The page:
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TRUSTEES' REPORT.

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Iowa HOSPITAL FOR THE INSANE,

INDEPENDENCE, Iowa. At the commencement of this biennial period Dr. A. Reynolds, the former Superintendent, took leave of the institution as its Superintendent. Failing health, which had caused him considerable anxiety for years, induced him to resign the position, contrary to the wishes of the entire Board of Trustees.

Dr. G. H. Hill was chosen Superintendent in his place. Dr. Hill had been the first assistant physician of the Hospital nearly all the time since its organization. He, therefore, brought to the work an intimate knowledge of its affairs. He had a personal knowledge of each patient, and the peculiarities of his or her malady. He was also acquainted with all the other officers and employes, and knew all of the needs and resources of the institution. The change, therefore, was not as great as though some new person, a stranger to all, had come into the control.

Under the management of Dr. Hill the business of the institution has been conducted in a systematic and successful manner.

There were in this institution as patients for treatment on the first day of October, 1881, two hundred and twenty-four males and two hundred and forty-eight females, or a total of five hundred and twenty-two. During the period covered by this report there have been admitted:

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There were in the hospital for treatment on the 30th day of June, 1883–

Males. ....
Females..

383 257

Total..

550

For a more particular description of the causes of death and the peculiar condition of all the patients, and the movement of the population, reference may be had to the report of the Superintendent which accompanies this report.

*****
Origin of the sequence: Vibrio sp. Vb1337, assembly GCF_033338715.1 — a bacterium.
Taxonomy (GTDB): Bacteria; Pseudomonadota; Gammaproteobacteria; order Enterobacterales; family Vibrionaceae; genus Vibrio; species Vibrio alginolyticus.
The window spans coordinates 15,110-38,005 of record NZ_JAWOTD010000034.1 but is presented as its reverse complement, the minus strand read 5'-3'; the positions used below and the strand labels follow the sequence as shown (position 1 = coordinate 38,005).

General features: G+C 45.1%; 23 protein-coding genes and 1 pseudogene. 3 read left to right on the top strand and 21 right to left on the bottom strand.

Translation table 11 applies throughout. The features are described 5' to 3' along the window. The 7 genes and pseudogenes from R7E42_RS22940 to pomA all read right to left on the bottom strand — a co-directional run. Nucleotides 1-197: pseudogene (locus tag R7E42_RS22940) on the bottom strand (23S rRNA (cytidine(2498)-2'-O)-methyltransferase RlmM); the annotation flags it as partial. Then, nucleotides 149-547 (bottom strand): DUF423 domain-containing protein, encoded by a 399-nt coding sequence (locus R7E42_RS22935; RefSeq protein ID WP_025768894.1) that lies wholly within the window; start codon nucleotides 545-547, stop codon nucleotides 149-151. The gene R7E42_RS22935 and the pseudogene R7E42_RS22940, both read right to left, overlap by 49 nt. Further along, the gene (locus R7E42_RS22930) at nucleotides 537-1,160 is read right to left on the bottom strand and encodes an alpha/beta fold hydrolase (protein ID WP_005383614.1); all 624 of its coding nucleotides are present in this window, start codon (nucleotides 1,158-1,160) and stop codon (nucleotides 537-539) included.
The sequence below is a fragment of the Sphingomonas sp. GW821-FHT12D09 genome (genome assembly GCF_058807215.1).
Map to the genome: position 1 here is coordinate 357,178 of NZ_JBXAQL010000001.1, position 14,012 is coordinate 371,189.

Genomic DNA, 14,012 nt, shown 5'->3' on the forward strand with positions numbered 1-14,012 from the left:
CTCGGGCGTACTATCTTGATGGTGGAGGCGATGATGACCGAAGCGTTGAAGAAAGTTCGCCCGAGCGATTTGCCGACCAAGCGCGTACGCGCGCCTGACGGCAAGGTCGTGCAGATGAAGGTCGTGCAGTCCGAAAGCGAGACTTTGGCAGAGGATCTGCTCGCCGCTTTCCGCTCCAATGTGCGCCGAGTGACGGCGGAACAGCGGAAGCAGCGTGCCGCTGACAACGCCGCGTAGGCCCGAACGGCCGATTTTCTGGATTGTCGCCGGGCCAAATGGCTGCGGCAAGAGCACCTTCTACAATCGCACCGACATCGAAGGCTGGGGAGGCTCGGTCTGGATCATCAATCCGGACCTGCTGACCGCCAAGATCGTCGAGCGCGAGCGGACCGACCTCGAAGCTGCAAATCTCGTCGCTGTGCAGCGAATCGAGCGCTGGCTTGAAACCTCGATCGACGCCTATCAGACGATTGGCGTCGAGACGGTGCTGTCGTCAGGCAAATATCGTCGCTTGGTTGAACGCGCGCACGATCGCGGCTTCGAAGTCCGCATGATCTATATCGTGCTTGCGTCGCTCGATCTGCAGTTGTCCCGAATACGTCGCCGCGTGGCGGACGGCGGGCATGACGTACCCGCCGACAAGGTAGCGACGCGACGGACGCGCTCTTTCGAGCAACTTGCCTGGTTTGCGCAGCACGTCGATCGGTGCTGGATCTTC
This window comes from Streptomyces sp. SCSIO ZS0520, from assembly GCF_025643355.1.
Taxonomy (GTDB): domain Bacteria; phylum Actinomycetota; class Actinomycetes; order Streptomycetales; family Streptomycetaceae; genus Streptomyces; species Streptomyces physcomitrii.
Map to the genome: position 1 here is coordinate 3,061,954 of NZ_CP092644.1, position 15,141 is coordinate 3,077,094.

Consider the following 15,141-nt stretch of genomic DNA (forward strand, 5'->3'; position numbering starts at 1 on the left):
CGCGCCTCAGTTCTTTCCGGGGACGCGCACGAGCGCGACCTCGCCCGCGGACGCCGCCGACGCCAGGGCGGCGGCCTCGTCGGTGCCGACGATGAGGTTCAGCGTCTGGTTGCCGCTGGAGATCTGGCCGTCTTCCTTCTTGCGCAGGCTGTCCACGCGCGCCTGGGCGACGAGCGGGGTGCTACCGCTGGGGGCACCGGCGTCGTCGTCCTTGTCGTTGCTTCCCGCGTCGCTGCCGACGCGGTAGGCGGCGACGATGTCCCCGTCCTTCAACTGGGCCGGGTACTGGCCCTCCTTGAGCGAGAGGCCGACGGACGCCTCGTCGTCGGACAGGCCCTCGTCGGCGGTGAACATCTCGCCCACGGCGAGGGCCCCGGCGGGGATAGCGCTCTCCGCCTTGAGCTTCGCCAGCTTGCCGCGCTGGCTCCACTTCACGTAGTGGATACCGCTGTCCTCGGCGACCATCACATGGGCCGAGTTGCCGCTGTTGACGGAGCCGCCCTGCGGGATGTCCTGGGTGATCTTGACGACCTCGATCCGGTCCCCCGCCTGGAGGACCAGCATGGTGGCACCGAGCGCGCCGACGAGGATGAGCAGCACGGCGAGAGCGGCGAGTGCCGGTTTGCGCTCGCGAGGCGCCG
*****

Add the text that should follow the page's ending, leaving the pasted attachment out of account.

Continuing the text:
There has been no epidemic among the inmates of the Hospital. The patients have been free from contagious diseases, and the general health of all has been good.

The appropriations made by the Nineteenth General Assembly for the use of the Trustees of the Hospital were as follows: For three new boilers (six thousand dollars)......

.$6,000.00 For completing water supply (five hundred dollars).

500.00 For contingent expenses (three thousand dollars)..

3,000.00

The three new boilers were contracted to be made of best homogeneous steel plates, each fourteen feet long and five feet in diameter.

We also contracted for fronts and grates of the most approved patterns. These boilers were received and set during the fall of 1882, and have so far done good service. The grates, we think, have been the means of saving a large amount of fuel to the Institution during the past year.

These boilers cost......

.$ 3,000.00 The grates and fronts cost.....

1,320.00 Setting the boilers and connecting the same to the chimney and covering the domes and steam-mains cost..

1,880.00

Total...

.$ 6,200.00

The labor in setting these boilers was paid out of the current ex

pense fund.

The money for completing the water supply has been used for that purpose, but has proven wholly inadequate for the purpose for which it was appropriated.

The three thousand dollars of contingent fund has been used as follows:

For hose....
Transferred to the repair fund...

.$ 500.00